To their credit, whatever credit may be due, they never really gave up. To the Tar Heels’ credit, though, the team in the better blue gave them ample opportunities to do so. Jon Scheyer still had his team fouling, even down eight with under thirty seconds remaining in the game, as if there was a way to capture that lightning that Coach Smith had once called down on those Blue Devils in the days of old. All the fouls in the world couldn’t stop the Tar Heels, with twin forces of nature leading the way, boasting a pair of 20-point double-doubles and running roughshod over a hapless Duke defense. Duke sophomore Kyle Filipowski, for all his considerable talent and natural ability, was flummoxed by Bacot’s long-awaited resurgence. Some would say he was too small to stop the Bacot express en route to 25 points and 10 boards on 10-13 from the field. Ingram was similarly too big for the legion of overmatched Blue Devils assigned to guard him, in turn bombing from beyond the arc (a ridiculous 5-9) or cleaning the boards and tipping in Tar Heel misfires on his way to a tidy 21 points and 13 rebounds.
There’s one sentence that never gets old, no matter how many times I write it. Carolina beat Duke. The Tar Heels dominated the Blue Devils. Duke led for exactly 16 seconds in the first half, then never again. There was nothing fluky, no hellish intervention to save the Blue Devils, even with a tough-to-see hook-and-hold on RJ Davis in the waning moments of the game giving Duke two shots and the ball. Each and every time the Tar Heels got a bad bounce, they absorbed it; stealing the inbounds pass after that aforementioned phantom foul, or hitting a crushing three after a near-turnover.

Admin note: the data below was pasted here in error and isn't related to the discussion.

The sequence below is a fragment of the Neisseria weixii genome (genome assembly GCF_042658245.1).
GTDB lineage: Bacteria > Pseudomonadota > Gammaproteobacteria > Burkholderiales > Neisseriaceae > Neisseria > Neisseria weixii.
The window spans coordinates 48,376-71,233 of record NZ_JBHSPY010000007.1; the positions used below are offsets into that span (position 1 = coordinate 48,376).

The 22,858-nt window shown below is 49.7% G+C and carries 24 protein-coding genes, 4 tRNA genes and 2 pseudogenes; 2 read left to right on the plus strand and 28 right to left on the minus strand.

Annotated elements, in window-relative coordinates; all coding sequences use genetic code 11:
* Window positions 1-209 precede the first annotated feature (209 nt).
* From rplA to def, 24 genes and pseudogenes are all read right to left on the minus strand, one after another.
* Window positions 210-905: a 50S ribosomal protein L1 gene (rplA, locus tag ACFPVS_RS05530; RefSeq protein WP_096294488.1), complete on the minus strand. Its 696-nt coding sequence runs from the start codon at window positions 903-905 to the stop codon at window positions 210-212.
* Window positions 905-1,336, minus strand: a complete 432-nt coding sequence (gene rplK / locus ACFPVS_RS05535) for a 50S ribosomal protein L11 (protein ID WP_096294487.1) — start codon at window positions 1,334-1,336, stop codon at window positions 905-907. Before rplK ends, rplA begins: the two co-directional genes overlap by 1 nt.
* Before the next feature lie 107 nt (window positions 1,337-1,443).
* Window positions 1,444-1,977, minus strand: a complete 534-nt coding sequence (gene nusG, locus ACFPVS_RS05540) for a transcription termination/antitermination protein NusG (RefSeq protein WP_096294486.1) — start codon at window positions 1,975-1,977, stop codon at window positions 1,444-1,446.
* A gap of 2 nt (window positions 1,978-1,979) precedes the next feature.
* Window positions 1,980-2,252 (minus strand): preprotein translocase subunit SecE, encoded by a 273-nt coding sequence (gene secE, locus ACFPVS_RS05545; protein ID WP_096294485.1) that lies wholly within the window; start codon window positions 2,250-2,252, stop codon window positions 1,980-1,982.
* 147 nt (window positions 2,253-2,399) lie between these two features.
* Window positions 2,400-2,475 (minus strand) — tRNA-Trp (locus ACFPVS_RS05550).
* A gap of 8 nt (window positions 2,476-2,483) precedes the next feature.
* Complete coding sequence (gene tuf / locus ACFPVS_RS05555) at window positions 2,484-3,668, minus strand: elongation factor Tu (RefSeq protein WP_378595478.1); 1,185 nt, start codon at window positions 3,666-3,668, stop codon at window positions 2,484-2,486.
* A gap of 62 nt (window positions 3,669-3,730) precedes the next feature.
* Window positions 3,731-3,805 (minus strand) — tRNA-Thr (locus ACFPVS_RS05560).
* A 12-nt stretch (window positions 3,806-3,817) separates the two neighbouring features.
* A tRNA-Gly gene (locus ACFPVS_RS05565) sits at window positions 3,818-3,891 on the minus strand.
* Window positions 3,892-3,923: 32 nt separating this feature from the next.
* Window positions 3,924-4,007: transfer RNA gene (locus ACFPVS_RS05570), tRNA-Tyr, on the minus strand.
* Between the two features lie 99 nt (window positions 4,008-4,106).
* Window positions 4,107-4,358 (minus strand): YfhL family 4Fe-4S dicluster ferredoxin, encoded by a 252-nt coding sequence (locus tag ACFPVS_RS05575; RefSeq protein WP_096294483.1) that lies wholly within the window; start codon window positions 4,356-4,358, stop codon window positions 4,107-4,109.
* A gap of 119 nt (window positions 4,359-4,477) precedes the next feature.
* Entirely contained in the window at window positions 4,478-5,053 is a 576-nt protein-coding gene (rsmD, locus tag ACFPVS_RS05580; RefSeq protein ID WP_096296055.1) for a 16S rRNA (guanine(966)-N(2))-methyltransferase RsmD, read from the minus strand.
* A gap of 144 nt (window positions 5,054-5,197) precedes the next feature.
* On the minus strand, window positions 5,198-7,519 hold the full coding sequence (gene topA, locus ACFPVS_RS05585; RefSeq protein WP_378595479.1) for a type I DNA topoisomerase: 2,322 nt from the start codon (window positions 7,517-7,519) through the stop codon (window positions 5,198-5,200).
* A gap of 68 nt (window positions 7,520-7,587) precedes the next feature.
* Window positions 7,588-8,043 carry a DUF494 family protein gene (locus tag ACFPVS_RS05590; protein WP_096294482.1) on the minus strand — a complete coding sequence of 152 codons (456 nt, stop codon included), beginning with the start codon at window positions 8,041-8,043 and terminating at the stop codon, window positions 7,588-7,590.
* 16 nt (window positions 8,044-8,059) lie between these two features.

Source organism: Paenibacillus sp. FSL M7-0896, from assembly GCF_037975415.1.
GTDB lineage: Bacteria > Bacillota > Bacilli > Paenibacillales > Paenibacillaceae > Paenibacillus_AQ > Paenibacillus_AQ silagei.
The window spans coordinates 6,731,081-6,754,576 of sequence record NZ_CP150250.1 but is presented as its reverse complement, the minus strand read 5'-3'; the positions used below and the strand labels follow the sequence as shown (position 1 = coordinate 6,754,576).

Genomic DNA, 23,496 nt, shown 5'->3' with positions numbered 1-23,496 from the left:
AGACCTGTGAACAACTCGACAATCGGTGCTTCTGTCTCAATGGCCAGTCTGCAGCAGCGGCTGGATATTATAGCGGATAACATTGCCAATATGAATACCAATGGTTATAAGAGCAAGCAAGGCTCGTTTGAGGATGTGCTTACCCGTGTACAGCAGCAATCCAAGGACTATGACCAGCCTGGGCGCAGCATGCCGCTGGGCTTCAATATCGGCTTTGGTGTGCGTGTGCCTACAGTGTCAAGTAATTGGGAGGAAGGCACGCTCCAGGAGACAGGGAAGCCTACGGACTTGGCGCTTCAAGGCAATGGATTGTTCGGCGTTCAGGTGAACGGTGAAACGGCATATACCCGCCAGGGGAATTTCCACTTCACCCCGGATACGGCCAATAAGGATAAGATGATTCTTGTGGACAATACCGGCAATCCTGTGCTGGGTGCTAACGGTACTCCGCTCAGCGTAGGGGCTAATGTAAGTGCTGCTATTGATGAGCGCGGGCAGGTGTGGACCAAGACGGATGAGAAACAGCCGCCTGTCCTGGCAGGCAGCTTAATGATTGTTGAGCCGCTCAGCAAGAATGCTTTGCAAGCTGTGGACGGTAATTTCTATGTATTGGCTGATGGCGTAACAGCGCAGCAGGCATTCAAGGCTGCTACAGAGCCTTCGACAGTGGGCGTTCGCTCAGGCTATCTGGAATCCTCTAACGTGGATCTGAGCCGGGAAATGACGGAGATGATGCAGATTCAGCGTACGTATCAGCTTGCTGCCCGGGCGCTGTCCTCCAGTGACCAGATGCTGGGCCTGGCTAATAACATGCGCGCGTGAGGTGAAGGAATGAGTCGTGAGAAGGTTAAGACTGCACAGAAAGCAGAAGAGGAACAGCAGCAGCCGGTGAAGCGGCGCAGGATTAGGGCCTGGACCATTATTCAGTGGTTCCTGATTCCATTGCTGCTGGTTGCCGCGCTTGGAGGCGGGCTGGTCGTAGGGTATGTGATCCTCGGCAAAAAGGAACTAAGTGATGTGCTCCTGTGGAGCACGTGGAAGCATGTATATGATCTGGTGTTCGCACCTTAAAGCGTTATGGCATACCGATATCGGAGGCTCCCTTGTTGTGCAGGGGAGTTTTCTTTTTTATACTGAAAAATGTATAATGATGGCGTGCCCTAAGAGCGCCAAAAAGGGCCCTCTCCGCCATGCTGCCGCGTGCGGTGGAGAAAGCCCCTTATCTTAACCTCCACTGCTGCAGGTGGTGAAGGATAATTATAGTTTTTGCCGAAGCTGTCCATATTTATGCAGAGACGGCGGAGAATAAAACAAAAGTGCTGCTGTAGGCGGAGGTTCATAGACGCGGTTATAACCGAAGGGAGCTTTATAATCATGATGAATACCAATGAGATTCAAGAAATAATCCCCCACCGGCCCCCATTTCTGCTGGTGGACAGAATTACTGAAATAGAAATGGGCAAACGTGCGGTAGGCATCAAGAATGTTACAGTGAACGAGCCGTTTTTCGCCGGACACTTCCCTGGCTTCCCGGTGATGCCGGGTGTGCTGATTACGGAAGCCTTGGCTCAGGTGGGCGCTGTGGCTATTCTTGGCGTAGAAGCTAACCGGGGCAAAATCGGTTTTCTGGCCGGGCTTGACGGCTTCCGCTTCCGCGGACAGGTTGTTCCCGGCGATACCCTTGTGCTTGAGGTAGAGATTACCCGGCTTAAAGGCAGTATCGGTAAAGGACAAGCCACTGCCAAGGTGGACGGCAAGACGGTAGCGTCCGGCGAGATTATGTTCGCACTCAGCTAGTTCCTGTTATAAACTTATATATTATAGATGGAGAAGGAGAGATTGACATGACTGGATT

Sometimes, shots are falling. Sometimes, game plans don’t really matter. Duke came into last night’s game obviously looking to take RJ Davis out of it. Not in the Gerald-Henderson-sanctioned-hit kinda way, but legally, with tenacious defense. In this, they succeeded — the superstar Tar Heel guard only notched four points in the first half. It was everywhere else that they failed, and that’s what made this particular iteration of this game so much fun to watch. Bacot, a volcano long thought dormant, erupted on an unsuspecting Blue Devils team, scoring the ball (again, Filipowski, hold 25 right quick) and creating for his teammates, tying (with Davis) for game-high five assists on the night.
It’s a beautiful thing, to beat Duke. Even better to do it in Chapel Hill — an easy walk to Franklin Street for the Tar Heel faithful, and the longest-possible 8-mile bus ride for the Blue Devils. This year’s team is special, and they prove it night on night; a fluky loss to Georgia Tech, only to bounce back and hang 93 on Duke in what ended up being a fairly straightforward outing.
We’re lucky to get to watch this team, and to have closets full of the correct blue. Some of our neighbors may not be so fortunate. There are “rivalries” out there that are too lopsided to avoid scare quotes, with all-time records like 118-50. This rivalry is special, this team is special, and the last time the Tar Heels beat Duke is always the most special until the next one.
On to Clemson. What a great day to be a Tar Heel.